Our paper thus provides the first analytical connection between classical and quantum walks on complex networks, as well as highlighting their differences. We see this work as the beginning of an exciting development that will involve quantum physics, graph and network theory, and the physics of stochastic processes.



Community Detection in Quantum Complex Networks
Mauro Faccin, Piotr Migdał, Tomi Johnson, Ville Bergholm, Jacob Biamonte
Physical Review X 4, 041012 (2014)
[expand title=”abstract, popular summary and open access PDF”]

Determining community structure is a central topic in the study of complex networks, be it technological, social, biological or chemical, static or in interacting systems. In this paper, we extend the concept of community detection from classical to quantum systems—a crucial missing component of a theory of complex networks based on quantum mechanics. We demonstrate that certain quantum mechanical effects cannot be captured using current classical complex network tools and provide new methods that overcome these problems. Our approaches are based on defining closeness measures between nodes, and then maximizing modularity with hierarchical clustering. Our closeness functions are based on quantum transport probability and state fidelity, two important quantities in quantum information theory. To illustrate the effectiveness of our approach in detecting community structure in quantum systems, we provide several examples, including a naturally occurring light-harvesting complex, LHCII. The prediction of our simplest algorithm, semiclassical in nature, mostly agrees with a proposed partitioning for the LHCII found in quantum chemistry literature, whereas our fully quantum treatment of the problem uncovers a new, consistent, and appropriately quantum community structure.

Popular Summary
Real-life networks such as groups of animals and biochemical assemblies exhibit complex relationships that can benefit from systematic study. The macroscopic properties of a network cannot be easily deduced from knowledge of its microscopic properties. Such a deduction is aided by the identification of strongly connected subnetworks, called communities. For traditional networked systems, the problem of community detection has, accordingly, received a significant amount of attention, and a multitude of techniques are employed for this task, often based on dynamical processes within the network. No methods are currently known for community detection in quantum networks, despite a growing interest in large networks in quantum biology, transport, and communication. We extend the concept of community detection from classical to quantum systems, providing a crucial missing tool for analyzing quantum systems with a network structure.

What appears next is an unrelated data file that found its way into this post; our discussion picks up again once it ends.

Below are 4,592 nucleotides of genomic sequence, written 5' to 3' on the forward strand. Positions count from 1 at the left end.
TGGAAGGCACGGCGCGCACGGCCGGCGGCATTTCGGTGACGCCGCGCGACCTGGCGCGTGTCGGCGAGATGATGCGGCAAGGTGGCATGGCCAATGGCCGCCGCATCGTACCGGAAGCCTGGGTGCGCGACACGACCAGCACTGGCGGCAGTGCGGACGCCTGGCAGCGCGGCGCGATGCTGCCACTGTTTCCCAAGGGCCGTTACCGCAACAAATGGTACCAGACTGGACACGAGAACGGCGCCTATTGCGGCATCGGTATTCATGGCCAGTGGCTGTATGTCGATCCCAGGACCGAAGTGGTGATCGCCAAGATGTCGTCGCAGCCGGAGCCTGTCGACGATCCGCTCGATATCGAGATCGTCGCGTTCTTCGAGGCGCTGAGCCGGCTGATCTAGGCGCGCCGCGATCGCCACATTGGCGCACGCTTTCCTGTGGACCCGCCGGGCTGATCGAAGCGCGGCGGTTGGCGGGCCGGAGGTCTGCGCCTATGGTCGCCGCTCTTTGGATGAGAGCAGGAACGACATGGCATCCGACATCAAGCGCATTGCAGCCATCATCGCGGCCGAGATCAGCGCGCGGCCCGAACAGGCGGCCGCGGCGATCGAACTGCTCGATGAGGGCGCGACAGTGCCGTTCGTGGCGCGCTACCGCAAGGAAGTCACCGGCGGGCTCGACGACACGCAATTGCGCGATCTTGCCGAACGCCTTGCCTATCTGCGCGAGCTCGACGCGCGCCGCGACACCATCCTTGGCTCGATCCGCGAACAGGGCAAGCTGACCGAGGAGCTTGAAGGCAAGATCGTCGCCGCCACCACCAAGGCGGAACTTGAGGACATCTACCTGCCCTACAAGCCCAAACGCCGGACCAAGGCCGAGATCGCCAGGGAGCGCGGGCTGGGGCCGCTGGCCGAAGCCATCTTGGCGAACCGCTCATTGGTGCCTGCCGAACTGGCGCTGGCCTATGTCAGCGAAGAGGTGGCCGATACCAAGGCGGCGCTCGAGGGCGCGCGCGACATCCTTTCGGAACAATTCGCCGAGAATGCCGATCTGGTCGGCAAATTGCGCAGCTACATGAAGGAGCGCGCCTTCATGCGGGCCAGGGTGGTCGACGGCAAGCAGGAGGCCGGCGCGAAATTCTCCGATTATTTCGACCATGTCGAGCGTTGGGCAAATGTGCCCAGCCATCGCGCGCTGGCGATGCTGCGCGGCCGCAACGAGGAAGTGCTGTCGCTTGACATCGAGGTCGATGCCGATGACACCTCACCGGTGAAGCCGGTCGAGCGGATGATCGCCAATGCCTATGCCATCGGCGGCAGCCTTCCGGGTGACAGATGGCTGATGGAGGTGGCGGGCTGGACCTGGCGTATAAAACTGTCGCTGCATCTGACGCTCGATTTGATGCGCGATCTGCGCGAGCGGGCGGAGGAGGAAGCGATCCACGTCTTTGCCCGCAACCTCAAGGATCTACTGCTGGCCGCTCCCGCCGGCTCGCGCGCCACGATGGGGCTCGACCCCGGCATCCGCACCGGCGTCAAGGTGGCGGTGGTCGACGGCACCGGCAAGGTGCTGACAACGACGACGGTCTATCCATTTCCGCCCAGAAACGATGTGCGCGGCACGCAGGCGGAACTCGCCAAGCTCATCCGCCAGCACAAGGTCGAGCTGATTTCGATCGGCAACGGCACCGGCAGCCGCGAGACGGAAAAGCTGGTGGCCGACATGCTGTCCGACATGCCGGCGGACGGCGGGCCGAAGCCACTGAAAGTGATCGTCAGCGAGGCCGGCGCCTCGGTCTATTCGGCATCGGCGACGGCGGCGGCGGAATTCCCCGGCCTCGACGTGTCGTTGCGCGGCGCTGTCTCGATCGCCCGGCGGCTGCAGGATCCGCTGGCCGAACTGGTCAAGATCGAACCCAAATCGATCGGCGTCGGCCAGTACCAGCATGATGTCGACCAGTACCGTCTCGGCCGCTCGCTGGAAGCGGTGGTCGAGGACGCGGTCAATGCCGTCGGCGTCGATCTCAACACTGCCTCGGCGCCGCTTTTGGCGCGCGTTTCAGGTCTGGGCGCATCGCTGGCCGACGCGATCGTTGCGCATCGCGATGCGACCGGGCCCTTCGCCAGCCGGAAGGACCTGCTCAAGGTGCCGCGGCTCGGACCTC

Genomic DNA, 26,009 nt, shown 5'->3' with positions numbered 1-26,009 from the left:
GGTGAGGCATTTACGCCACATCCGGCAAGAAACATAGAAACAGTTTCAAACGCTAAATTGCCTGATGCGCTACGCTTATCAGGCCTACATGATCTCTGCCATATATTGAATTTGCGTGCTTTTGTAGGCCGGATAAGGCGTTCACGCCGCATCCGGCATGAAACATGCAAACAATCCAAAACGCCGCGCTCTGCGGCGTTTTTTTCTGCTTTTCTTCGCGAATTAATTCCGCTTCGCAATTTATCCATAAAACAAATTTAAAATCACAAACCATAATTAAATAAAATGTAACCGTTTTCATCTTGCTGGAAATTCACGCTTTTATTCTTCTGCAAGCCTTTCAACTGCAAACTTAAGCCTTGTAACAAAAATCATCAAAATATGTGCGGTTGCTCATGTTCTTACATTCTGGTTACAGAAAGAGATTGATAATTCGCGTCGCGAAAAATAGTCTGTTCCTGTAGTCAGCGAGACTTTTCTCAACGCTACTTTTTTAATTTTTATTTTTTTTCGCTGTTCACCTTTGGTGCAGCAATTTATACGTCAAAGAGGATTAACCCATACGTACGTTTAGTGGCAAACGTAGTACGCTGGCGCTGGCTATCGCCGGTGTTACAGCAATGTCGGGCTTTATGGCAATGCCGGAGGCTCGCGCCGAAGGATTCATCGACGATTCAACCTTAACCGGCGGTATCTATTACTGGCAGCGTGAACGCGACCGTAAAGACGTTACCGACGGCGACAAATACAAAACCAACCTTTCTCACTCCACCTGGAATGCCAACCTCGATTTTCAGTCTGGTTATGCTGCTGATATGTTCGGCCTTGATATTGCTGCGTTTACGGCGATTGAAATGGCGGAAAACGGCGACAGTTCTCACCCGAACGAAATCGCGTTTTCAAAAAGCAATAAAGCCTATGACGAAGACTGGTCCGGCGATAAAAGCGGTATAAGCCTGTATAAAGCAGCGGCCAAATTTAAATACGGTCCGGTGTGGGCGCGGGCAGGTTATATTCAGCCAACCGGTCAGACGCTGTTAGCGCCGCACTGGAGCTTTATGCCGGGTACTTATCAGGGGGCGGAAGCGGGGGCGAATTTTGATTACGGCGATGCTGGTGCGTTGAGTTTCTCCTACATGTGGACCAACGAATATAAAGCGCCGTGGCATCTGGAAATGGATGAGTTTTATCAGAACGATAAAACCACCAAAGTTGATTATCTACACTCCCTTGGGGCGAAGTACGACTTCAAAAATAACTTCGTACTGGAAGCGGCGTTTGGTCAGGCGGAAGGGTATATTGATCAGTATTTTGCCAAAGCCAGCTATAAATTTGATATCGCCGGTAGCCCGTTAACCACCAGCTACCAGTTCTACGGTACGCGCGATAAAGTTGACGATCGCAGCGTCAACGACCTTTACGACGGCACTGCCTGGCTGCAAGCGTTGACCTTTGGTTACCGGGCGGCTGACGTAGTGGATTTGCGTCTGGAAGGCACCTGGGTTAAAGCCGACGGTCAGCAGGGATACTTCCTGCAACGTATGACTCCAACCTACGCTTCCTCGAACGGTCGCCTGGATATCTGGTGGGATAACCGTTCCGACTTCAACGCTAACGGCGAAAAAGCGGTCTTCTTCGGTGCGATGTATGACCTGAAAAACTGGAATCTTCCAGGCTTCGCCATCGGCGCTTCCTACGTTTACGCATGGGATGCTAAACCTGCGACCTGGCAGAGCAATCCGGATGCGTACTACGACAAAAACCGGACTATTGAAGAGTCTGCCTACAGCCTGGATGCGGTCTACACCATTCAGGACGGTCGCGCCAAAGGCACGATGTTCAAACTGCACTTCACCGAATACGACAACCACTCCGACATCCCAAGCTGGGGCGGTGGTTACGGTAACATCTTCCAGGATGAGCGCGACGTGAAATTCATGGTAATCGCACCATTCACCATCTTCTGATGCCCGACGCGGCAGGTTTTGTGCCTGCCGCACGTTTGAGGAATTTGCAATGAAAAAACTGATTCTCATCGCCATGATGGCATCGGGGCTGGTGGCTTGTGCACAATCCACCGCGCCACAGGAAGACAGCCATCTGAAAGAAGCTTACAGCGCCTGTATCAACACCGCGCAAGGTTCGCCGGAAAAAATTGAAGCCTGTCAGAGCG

We argue that breaking down a quantum system into strongly correlated parts, i.e., a form of community partitioning, is an essential precursor for any simulation that aims to use this partitioning to reduce computational costs. We adapt traditional community detection methods that, as their starting point, use a measure of “closeness” of any two basic network components, denoted “nodes.” The computational costs of simulations scale exponentially with the number of nodes. We investigate quantum systems that are generally smaller than the classical systems typically studied, and we naturally ensure that the closeness measure captures relevant quantum effects, which can therefore lead to partitionings that are significantly different than those expected based on classical analyses. We partition nodes into communities using a quantum-walk process, which is akin to partitioning Hilbert space into orthogonal subspaces, illustrating our analyses on a light-harvesting complex.

We anticipate that our results will be useful for conducting numerical analyses of these systems.



Popular Media on Chiral Quantum Walks

  • First experiment to break time-reversal symmetry in quantum walks, Institute for Quantum Computing, University of Waterloo – Press Release

Experimental data and quantum circuit from Physical Review A 93, 042302 (2016).


Classification of time-symmetry breaking in quantum walks
Moscow State University – July 25, 2016
[expand title=”abstract slides”]